Occupy Peugeot! Build a new leadership in the unions!

Gate Gourmet locked-out workers at a lobby of the Hillingdon TGWU office earlier this month
Gate Gourmet locked-out workers at a lobby of the Hillingdon TGWU office earlier this month

LEADERS of the trade unions said they were shocked by PSA Peugeot-Citroën’s announcement on Tuesday that it is closing its Ryton factory in Coventry, with the loss of 2,300 jobs, in the middle of next year. Up to three times that number of jobs are expected to be axed in firms supplying components and services.

Tony Woodley, General Secretary of the Transport and General Workers Union (T&G), said: ‘It is astonishing that this company has given only the bare minimum notice to sack 2,300 people.’

Derek Simpson, leader of the Amicus engineering workers’ union, said: ‘It is inconceivable that workers in France would be laid off on this scale. Weak British labour laws are allowing British workers to be sacrificed at the expense of a flexible labour market.’

Yet Woodley admitted that he was well aware that the future of the Ryton plant had been in doubt for some time. He said: ‘This has been the single biggest unkept secret in the car industry . . . The fact of the matter is that Peugeot has not been prepared to name a new product for the plant, while at the same time they’ve been pursuing expansion ventures in the East.’

Peugeot has six factories in France, two in Spain and one in Britain, Italy, the Czech Republic and Slovakia. The company knows that wage rates in Slovakia are one quarter of those in Britain.

Production of the Peugeot 206 in Coventry peaked at 209,000 vehicles in 2003 and only 129,000 were made last year. The workforce was slashed from 3,800 to 2,300. In 2004, the company decided not to invest in Ryton for the 207 replacement model, turning down £14m in government subsidies for modernisation.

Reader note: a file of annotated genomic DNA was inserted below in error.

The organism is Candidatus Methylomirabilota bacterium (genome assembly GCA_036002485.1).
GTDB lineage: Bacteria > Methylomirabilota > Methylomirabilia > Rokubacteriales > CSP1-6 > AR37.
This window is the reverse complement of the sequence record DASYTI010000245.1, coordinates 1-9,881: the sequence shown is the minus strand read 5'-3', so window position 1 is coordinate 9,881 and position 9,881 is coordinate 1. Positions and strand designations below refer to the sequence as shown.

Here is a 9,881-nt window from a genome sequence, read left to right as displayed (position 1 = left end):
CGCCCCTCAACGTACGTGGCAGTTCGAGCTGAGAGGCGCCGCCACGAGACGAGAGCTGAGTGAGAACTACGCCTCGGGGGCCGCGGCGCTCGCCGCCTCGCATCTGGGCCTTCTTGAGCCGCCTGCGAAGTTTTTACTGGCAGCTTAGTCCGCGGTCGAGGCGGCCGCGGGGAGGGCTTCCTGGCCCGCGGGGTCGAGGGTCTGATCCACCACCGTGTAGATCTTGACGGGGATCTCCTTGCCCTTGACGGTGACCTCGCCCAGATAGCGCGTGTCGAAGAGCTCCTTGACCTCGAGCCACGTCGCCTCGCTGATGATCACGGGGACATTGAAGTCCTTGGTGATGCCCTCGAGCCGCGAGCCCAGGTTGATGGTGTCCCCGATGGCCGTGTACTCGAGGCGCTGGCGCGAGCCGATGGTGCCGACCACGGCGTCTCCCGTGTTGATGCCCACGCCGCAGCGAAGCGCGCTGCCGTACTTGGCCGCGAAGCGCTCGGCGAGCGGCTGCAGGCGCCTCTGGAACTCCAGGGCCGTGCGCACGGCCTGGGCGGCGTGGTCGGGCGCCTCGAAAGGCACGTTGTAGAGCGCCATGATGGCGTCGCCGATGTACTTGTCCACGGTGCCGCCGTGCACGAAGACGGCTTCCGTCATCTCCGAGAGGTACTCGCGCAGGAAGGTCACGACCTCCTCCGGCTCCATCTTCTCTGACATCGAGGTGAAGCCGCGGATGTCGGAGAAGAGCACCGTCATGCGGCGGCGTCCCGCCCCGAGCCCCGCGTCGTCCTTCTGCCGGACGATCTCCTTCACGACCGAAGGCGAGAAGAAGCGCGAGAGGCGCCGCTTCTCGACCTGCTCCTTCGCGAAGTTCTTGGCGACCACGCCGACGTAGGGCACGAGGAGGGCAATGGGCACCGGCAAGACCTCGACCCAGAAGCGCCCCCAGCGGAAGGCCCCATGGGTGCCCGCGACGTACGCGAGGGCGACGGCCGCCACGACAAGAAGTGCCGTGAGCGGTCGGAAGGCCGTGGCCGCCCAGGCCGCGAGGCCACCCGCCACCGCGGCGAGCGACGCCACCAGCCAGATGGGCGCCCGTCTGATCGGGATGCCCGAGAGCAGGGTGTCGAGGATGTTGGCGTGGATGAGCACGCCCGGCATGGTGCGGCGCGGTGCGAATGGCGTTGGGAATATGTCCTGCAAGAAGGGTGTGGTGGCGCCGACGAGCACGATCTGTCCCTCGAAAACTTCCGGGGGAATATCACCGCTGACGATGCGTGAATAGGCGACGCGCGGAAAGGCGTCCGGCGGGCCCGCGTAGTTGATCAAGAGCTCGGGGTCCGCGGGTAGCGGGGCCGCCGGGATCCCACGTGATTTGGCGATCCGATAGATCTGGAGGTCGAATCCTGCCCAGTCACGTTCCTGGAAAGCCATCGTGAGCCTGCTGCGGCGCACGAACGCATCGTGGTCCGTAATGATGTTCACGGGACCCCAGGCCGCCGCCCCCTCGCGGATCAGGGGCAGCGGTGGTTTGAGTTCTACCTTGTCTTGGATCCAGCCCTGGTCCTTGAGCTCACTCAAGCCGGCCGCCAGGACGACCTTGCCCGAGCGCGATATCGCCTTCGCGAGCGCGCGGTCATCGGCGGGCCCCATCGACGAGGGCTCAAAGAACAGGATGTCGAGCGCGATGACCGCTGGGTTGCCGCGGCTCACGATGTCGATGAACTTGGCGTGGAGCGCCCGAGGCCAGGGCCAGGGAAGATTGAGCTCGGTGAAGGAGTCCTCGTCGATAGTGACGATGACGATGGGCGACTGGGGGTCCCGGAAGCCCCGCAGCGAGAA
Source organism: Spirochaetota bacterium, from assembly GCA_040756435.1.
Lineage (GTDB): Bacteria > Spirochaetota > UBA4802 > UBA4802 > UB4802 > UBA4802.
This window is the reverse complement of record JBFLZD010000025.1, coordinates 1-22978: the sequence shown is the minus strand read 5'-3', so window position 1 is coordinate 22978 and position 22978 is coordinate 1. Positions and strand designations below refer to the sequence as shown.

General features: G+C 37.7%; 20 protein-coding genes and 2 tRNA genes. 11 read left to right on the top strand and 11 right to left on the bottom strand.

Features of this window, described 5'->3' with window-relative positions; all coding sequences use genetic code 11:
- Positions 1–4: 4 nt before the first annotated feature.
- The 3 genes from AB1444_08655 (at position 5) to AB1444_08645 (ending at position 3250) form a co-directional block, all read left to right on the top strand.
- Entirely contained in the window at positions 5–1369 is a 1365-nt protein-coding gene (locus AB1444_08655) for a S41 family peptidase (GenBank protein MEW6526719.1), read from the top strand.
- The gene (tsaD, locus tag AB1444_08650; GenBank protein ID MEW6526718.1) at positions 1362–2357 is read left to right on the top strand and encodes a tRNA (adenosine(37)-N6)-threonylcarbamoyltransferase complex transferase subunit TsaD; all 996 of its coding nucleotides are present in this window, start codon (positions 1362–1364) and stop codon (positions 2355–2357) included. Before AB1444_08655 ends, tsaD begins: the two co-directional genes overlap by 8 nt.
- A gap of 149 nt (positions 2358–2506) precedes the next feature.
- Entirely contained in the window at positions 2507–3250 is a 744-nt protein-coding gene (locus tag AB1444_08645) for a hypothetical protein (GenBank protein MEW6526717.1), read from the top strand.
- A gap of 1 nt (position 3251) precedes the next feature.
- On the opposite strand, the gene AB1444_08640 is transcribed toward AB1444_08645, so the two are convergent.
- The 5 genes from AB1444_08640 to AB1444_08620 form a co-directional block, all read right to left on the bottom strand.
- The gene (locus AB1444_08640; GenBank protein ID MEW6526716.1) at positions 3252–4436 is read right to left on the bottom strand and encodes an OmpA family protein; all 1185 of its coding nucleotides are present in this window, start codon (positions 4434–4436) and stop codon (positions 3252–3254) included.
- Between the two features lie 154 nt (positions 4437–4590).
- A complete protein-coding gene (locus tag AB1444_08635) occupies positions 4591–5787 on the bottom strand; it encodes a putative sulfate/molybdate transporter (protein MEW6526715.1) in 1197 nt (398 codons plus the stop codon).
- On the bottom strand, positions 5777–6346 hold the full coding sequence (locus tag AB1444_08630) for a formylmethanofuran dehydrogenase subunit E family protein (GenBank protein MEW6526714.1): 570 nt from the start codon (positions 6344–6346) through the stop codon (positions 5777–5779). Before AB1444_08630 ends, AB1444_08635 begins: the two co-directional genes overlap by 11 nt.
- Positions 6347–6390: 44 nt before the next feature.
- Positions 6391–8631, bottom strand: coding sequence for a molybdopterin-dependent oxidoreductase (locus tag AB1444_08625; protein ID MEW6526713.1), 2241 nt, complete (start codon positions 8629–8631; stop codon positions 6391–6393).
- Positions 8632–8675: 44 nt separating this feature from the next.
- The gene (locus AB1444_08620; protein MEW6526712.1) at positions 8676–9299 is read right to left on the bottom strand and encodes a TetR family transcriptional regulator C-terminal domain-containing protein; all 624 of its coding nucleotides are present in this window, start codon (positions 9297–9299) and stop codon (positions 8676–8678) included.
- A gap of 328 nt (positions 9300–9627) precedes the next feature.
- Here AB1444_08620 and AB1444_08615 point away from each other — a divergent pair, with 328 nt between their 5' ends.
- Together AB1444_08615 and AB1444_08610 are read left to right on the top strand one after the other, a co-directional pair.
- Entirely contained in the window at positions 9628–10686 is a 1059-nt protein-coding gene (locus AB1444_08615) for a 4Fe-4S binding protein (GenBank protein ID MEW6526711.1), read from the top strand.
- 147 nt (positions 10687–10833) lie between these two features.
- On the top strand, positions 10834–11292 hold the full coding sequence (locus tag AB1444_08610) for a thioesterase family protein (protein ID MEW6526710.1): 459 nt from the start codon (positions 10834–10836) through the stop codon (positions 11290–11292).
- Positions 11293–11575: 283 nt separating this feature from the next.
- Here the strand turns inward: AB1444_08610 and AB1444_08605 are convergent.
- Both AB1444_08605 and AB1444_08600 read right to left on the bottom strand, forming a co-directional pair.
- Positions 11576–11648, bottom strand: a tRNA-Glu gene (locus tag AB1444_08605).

Workers on the shop floor may not have been fully aware of this situation, but Woodley admits that the union leaders knew about this ‘unkept secret’.

After Peugeot’s announcement he said: ‘. . . we will be looking, as a matter of the utmost urgency, to explore with the company and with ministers, ways to have this devastating decision reversed.’

Yet PSA Peugeot-Citroën Chief Executive Jean-Martin Folz has already made clear that this is a crucial decision for the company to boost profits and the Blair government says it must ‘leave it to the market’.

It is clear that workers at the Ryton plant are determined to defend their jobs and car production in Coventry. They know that appeals to the company and pleading with Blair will not save the factory.

Workers must demand that Woodley, Simpson and company stop their ‘left talk’ and organise for the occupation of the Ryton plant to halt its closure.

Union members must make sure that these leaders are not allowed to get away with what they did at the Vauxhall plant in Luton in 2001, when they collaborated with General Motors and let the closure go ahead; similarly at Ford’s Dagenham assembly plant, at the Jaguar plant in Brown’s Lane, Coventry, and at Longbridge last year.

Peugeot can only have been encouraged to bring forward its closure plans at Ryton by this record of capitulation by the union leaders.

We also warn workers at the Japanese car giants (Toyota, Nissan, Honda), which accounted for over half the car production in Britain last year (767,000 vehicles), that their future is not assured, because these companies can also decide it is cheaper to produce cars in eastern Europe, or in China, at any time.

This struggle has to go forward to a strike throughout the car industry to defend jobs on the basis of the long-established trade union principle that ‘an injury to one is an injury to all’. Today Ryton is under threat, tomorrow it may be Cowley, Ellesmere Port, or Sunderland.

Such a national strike of all the unions in the industry is the way forward, and those leaders who refuse to organise such a fight must be removed and replaced by a new leadership for this battle.

Carworkers now join NHS staff, teachers and council workers in a struggle to defeat the employers and the Blair government.

All the unions in the TUC must be mobilised in a general strike to bring down the Blair regime and go forward to a workers’ government that will nationalise the car industry, under workers’ control, without compensation and establish socialism.